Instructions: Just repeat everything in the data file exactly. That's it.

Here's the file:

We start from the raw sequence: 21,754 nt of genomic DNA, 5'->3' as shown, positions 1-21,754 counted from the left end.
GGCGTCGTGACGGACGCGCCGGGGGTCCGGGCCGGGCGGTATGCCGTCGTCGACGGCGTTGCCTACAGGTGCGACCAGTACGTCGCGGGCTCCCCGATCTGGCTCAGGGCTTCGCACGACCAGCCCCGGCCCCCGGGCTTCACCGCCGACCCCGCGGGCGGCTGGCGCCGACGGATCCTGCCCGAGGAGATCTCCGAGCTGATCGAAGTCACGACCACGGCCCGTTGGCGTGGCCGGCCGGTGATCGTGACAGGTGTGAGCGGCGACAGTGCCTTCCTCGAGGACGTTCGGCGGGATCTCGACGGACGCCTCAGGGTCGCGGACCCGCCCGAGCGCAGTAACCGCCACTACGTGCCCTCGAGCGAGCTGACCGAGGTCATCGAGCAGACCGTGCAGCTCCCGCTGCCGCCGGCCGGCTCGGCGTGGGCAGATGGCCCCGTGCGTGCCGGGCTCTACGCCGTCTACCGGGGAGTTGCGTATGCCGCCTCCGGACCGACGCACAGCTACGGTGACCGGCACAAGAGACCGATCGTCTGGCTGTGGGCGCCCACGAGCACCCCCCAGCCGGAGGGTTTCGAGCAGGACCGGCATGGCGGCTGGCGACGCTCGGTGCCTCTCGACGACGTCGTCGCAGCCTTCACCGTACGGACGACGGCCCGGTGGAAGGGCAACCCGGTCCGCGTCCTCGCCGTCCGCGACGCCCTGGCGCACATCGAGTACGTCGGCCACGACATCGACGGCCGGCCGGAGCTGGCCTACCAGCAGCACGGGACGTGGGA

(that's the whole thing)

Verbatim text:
We start from the raw sequence: 21,754 nt of genomic DNA, 5'->3' as shown, positions 1-21,754 counted from the left end.
GGCGTCGTGACGGACGCGCCGGGGGTCCGGGCCGGGCGGTATGCCGTCGTCGACGGCGTTGCCTACAGGTGCGACCAGTACGTCGCGGGCTCCCCGATCTGGCTCAGGGCTTCGCACGACCAGCCCCGGCCCCCGGGCTTCACCGCCGACCCCGCGGGCGGCTGGCGCCGACGGATCCTGCCCGAGGAGATCTCCGAGCTGATCGAAGTCACGACCACGGCCCGTTGGCGTGGCCGGCCGGTGATCGTGACAGGTGTGAGCGGCGACAGTGCCTTCCTCGAGGACGTTCGGCGGGATCTCGACGGACGCCTCAGGGTCGCGGACCCGCCCGAGCGCAGTAACCGCCACTACGTGCCCTCGAGCGAGCTGACCGAGGTCATCGAGCAGACCGTGCAGCTCCCGCTGCCGCCGGCCGGCTCGGCGTGGGCAGATGGCCCCGTGCGTGCCGGGCTCTACGCCGTCTACCGGGGAGTTGCGTATGCCGCCTCCGGACCGACGCACAGCTACGGTGACCGGCACAAGAGACCGATCGTCTGGCTGTGGGCGCCCACGAGCACCCCCCAGCCGGAGGGTTTCGAGCAGGACCGGCATGGCGGCTGGCGACGCTCGGTGCCTCTCGACGACGTCGTCGCAGCCTTCACCGTACGGACGACGGCCCGGTGGAAGGGCAACCCGGTCCGCGTCCTCGCCGTCCGCGACGCCCTGGCGCACATCGAGTACGTCGGCCACGACATCGACGGCCGGCCGGAGCTGGCCTACCAGCAGCACGGGACGTGGGA